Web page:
I had the pleasure of catching a sneak preview of Adam on Monday night; it will be rolled out to theatres across the country over the next few weeks. The movie will no doubt receive critical nods for the refined direction by Max Mayer and engrossing performances by Hugh Dancy, who plays Adam, and Rose Byrne, who plays his lover, Beth.

But Adam is bound to stir up controversy among the autism advocacy community for its provocative central question: Can people with autism truly fall in love?

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SFARI, July 2009.

Baby Sibs Surprises

One of the fastest-growing subfields of autism research is the rigorous characterization of ‘baby sibs’, the younger siblings of kids with autism.

Because autism runs in families, a good number of these brothers and sisters will eventually be diagnosed with it, too. So, the idea is that studying the sibs during infancy and early development will help researchers learn more about the elusive early signs of disorder.

So far, though, this work is showing that the earliest signs of autism may not emerge as early as once thought. In fact, baby sibs studies are uprooting several of the tightly held beliefs about the nature of autism, including the hypothesis that it stems from a fundamentally social deficit.

These “surprises, contradictions and discrepancies” took center stage in the latest review of baby sibs research, published earlier this month by thebestbabycribs.com.

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SFARI, July 2009.

A Blurry Vision

In January, a controversial report claimed that people with autism have ‘eagle-eye’ vision. Now, four scientists have published rebuttals to that study, citing major flaws in the way the experiment was carried out.

In the original paper, Emma Ashwin used a computer program to measure how well people with autism can see super-small pictures. Controlled experiments of this kind hadn’t been done before, but there are many anecdotal stories of people with autism noticing tiny details of a scene (sometimes at the expense of seeing the ‘big picture’).

Ashwin’s experiment, published in Biological Psychiatry, found that adults with autism have off-the-charts scores of visual acuity: 2.79 — meaning they can resolve images at 2.79 times the distance of average adults — compared with 1.44 for the control group. She suggested that this super vision may stem from an unusually large number of densely packed eye cells.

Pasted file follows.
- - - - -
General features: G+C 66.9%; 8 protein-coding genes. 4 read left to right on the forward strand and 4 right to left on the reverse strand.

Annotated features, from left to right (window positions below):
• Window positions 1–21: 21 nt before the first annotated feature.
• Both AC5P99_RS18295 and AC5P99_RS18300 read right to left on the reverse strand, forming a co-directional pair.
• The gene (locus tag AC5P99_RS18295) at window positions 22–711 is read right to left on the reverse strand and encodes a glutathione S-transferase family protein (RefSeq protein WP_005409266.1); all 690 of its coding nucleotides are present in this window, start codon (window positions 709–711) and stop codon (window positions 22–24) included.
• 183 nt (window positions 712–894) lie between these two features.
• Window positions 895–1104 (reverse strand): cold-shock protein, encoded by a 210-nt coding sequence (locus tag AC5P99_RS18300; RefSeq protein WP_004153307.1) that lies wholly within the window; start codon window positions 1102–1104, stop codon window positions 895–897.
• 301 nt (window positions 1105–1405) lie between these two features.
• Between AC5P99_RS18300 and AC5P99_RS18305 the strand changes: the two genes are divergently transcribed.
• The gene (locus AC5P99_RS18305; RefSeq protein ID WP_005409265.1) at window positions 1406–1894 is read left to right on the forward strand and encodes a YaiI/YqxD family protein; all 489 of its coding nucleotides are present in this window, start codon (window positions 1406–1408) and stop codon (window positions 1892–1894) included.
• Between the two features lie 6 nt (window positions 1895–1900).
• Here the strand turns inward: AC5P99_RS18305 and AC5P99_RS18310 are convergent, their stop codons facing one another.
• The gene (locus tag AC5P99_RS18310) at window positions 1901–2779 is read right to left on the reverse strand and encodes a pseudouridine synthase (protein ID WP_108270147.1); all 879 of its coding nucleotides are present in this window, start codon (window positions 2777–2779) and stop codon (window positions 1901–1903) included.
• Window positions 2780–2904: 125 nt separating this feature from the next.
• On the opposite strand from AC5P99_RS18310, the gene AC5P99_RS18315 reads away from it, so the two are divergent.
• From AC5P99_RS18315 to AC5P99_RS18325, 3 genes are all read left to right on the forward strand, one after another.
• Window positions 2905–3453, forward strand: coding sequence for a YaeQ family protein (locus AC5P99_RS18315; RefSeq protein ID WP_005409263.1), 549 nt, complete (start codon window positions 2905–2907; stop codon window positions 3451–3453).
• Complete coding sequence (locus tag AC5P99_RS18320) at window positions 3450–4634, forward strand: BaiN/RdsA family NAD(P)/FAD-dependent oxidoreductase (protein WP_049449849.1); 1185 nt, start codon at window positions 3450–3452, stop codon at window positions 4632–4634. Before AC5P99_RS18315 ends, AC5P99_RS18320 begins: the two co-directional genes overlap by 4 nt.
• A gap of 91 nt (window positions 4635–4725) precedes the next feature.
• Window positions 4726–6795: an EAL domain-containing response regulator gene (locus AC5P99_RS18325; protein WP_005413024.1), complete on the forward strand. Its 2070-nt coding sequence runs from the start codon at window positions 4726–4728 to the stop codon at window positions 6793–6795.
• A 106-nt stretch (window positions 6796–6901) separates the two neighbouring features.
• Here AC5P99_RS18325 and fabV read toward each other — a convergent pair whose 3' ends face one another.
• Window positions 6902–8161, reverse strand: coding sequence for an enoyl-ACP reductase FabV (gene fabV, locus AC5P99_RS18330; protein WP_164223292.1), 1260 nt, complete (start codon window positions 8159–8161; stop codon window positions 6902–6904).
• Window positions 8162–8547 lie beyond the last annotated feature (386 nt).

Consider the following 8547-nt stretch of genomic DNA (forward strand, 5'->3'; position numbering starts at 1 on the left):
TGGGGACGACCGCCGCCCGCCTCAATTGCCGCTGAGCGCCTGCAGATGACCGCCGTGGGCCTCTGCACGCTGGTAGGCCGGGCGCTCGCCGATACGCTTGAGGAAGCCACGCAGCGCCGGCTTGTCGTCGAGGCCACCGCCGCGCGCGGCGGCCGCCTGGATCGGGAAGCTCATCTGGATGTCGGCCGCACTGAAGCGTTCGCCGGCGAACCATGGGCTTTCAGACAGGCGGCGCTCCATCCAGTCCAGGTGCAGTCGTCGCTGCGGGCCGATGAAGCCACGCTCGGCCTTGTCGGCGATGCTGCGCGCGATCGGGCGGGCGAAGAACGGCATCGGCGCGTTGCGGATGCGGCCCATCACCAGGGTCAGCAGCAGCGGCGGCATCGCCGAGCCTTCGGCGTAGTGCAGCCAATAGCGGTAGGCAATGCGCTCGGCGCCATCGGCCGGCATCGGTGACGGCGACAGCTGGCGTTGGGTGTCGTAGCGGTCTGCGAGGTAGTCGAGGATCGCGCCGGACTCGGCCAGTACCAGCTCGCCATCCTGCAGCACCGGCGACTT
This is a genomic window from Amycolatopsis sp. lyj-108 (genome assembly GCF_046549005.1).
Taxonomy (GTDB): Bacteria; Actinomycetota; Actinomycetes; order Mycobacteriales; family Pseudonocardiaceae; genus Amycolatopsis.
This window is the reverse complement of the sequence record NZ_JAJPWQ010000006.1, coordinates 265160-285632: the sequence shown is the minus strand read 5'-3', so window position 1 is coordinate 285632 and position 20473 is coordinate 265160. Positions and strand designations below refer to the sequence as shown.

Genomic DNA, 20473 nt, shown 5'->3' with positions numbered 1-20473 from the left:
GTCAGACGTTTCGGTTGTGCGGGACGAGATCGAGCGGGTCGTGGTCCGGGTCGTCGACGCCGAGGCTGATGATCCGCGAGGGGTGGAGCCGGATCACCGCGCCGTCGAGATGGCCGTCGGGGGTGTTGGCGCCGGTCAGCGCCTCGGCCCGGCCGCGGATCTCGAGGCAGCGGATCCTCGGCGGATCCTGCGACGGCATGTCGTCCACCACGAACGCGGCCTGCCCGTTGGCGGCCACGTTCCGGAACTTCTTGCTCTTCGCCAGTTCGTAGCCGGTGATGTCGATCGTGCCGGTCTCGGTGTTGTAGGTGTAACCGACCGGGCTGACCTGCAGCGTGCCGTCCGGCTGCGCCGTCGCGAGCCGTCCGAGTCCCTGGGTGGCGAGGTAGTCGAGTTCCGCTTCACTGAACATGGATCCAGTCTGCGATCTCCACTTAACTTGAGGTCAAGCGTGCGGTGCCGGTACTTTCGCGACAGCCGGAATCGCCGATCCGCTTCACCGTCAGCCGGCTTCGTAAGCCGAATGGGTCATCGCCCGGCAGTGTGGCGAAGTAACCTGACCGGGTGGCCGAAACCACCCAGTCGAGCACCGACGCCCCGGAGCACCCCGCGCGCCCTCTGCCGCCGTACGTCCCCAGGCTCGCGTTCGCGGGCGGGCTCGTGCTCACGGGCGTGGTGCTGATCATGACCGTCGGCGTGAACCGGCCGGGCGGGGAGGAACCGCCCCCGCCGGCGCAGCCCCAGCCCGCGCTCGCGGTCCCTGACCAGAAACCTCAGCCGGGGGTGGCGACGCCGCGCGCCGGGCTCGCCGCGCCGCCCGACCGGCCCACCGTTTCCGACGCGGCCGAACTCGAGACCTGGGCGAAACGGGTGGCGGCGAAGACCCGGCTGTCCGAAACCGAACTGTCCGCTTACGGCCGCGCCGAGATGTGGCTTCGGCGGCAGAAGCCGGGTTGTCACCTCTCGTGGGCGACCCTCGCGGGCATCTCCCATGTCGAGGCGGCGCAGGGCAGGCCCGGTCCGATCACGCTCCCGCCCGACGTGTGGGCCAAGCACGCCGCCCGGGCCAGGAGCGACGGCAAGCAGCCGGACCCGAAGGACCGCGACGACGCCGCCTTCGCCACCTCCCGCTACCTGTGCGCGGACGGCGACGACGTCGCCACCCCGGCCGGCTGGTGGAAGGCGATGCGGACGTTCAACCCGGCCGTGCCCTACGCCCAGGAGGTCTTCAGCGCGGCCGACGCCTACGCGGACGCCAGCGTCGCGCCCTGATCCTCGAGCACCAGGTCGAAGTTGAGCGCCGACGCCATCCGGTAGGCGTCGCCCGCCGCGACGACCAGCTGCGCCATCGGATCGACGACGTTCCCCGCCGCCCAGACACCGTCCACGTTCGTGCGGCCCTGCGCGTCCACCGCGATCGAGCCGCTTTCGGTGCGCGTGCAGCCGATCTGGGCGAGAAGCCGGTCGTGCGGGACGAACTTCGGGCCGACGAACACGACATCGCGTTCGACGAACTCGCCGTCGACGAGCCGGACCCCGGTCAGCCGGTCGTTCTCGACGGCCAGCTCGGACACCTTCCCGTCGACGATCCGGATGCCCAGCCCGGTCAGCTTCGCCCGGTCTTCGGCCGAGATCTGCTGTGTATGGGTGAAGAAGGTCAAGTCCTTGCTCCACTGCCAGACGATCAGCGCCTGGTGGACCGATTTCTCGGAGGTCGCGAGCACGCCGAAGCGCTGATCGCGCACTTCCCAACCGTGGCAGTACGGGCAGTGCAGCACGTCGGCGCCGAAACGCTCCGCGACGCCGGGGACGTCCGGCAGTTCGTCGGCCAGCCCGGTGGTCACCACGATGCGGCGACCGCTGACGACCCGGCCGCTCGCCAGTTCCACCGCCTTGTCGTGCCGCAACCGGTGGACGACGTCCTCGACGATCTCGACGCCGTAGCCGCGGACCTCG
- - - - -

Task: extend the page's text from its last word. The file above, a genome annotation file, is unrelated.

These numbers are striking, but might be meaningless.

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SFARI, July 2009.

Busy Summer for the NIH

Nearly five months into his term, on Wednesday President Obama finally nominated a new director of the National Institutes of Health (NIH): famed geneticist Francis Collins.

The announcement came the day after the NIH released new guidelines encouraging research based on human embryonic stem cells.

Both announcements are critically important, especially given our growing dependence on the government for research support. The NIH is one of the world’s largest scientific funding agencies, and its director is responsible for managing 27 institutes, 18,000 employees and a $31 billion annual budget. The agency also oversees the 10-year, $800 million ‘strategic plan’ for autism research.

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SFARI, July 2009.

Study Links Autism to Stem Cell Development

The molecular defects that cause some cases of autism may arise during the development of neuronal stem cells, according to a new theory bolstered by several independent animal and human studies.

The hypothesis originated in a study published last July in which scientists deleted a specific transcription factor — a protein that controls how other genes are expressed — from mouse neuronal stem cells. Adult mice missing that factor, called myocyte enhancer factor 2 (MEF2), develop smaller neurons and fewer synapses, the junctions between neurons, compared with healthy controls.

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SFARI, June 2009.